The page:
My grief with the Nucleo line is that on the Arduino headers you have 2 I2Cs, 1 SPI port, and 2 UARTs (whereby 1 UART is hardcoded to also be USB/CDC). There is no USB exposed, other than throu the ST-Link interface (which limits your UART USB/CDC bridge to about 11kB/sec as opposed to a real USB/CDC implementation which gets about 500kB/sec).

Yes, you can use the morpho headers, but because some of the pins are arranged in an odd manner for making the Arduino stuff work, your usable pins are all over the place. Not impossible for bare metal or mbed, but utterly confusing software wise, and messy if you start with DuPont wiring.

In my personal tool-chest, the Nucleo/Discovery boards are great if I want to go bare metal, and quickly prototype something simple (or something which is bolted onto a Discovery board), but if you want to have something polished for a simple Arduino type environment those platforms are lacking.

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Re: Introducing the new delivery for STM

Post by RogerL » Tue Sep 27, 2016 5:19 pm

GrumpyOldPizza wrote: Sorry about the pricing. Perhaps we'll do a cheaper board with a L433 or such. Please keep in mind that STM's Nucleo boards are sold below cost. It's kind of hard to compete against that.
I wasn't really complaining about the price, just saying that its beyond my budget for this project. I appreciate what you say about the Nucleo pricing.
GrumpyOldPizza wrote: Yes, you can use the morpho headers, but because some of the pins are arranged in an odd manner for making the Arduino stuff work, your usable pins are all over the place. Not impossible for bare metal or mbed, but utterly confusing software wise, and messy if you start with DuPont wiring.
This is the main reason I have been a bit slow off the mark getting into STM32 boards in general. I am a bit dyslexic and often struggle to get 2 wires connected round the right way. The project I am about to start is a MIDI step sequencer which will have 2 banks of 16 press buttons, plus assorted other buttons, encoders and LED controllers. Not too bad on a Mega 2560 where you have 2 rows of 16 basic I/O pins on the end of the board with the multifunction pins sequentially arranged along the side, but likely to be a nightmare on the Nucleo board as it stands. I would probably end up making up a strip board lash-up to mount the Nucleo on which breaks out the Nucleo pins to custom headers matching my application, but it would be a real rats nest.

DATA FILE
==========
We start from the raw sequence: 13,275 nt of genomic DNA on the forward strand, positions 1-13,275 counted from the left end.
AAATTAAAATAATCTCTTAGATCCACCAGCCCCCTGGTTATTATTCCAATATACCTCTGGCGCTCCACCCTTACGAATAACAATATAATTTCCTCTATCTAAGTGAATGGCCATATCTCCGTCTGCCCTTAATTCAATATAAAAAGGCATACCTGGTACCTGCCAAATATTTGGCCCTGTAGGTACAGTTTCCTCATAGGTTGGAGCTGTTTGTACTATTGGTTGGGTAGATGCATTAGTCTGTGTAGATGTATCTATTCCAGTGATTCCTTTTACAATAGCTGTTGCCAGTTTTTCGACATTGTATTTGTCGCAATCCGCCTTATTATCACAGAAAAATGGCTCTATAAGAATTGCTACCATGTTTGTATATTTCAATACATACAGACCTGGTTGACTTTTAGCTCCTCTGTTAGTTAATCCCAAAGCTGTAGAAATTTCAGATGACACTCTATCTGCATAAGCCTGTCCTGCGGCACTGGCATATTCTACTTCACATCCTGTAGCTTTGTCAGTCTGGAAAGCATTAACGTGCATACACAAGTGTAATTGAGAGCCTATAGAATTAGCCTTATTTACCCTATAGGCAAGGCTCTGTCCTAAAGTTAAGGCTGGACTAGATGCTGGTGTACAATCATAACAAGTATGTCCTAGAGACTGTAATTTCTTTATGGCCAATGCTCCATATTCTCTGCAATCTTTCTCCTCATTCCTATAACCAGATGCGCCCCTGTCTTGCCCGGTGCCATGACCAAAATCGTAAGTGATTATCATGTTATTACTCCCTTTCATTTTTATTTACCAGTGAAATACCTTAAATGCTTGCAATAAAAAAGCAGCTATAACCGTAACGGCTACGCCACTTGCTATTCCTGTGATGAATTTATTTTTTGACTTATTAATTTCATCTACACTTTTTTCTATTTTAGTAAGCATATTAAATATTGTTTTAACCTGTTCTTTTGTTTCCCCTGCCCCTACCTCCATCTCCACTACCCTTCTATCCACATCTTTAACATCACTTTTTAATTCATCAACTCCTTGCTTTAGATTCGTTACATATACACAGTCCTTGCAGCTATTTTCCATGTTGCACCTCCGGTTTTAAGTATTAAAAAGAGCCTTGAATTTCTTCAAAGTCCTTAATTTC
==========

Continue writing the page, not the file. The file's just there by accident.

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Slammer
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Re: Introducing the new delivery for STM

Post by Slammer » Tue Sep 27, 2016 5:34 pm

Additionally Dragonfly and Teensy are high density 4 layers boards, much more expensive than 2 layers....

danieleff
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Re: Introducing the new delivery for STM

Post by danieleff » Wed Sep 28, 2016 10:55 am

RogerL wrote: What is the situation with libraries. If I wanted to use, say, existing Arduino wire, MIDI and I2C LCD libraries, are they likely to work without too much hassle?
I downloaded the arduino library manager list, and compiled them to this core with python script and make (not with arduino gui, there are a few errors because of this).
http://danieleff.com/stm32/
A lot of them already compile fine (Although successful compilation might not mean it actually works.). Some errors can be fixed fast, for example copying avr/pgmspace.h from the other core (I guess).

Will there be a define that can be used to ifdef in the libraries, like there are already ifdefs used for ESP8266, Teensy...?

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RogerClark
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Re: Introducing the new delivery for STM

Post by RogerClark » Wed Sep 28, 2016 11:20 am

danieleff wrote: ...
Will there be a define that can be used to ifdef in the libraries, like there are already ifdefs used for ESP8266, Teensy...?
We currently use __STM32F1__ (for the F1 ) and __STM32F4__ etc for the others.

This was mainly because the IDE seems to auto generate these defines based on the folder name of the core.

But I think its perhaps the best schema to continue with, as we can't guarantee that libraries that compile for the F1 would compile for the F4 without any changes.

I know the HAL is supposed to provide a unified interface, but in practice there are differences in the structures that the HAL functions require to be setup and passed to the HAL functions - this is, For Example, because the F4 has some extra GPIO speed settings that the F1 doesn't

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GrumpyOldPizza
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Re: Introducing the new delivery for STM

Post by GrumpyOldPizza » Wed Sep 28, 2016 3:38 pm

RogerClark wrote:
danieleff wrote: ...
Will there be a define that can be used to ifdef in the libraries, like there are already ifdefs used for ESP8266, Teensy...?
We currently use __STM32F1__ (for the F1 ) and __STM32F4__ etc for the others.

This was mainly because the IDE seems to auto generate these defines based on the folder name of the core.

But I think its perhaps the best schema to continue with, as we can't guarantee that libraries that compile for the F1 would compile for the F4 without any changes.

I know the HAL is supposed to provide a unified interface, but in practice there are differences in the structures that the HAL functions require to be setup and passed to the HAL functions - this is, For Example, because the F4 has some extra GPIO speed settings that the F1 doesn't
Would it make sense to come up with some guidelines as to what to use for those defines ? The STM32L4 core for example offers more features than the STM based code, which in turns has a few quirks that applications might need to work around. Following ESP8266's lead, I simply keyed off "STM32L4", but that might not be good enough ?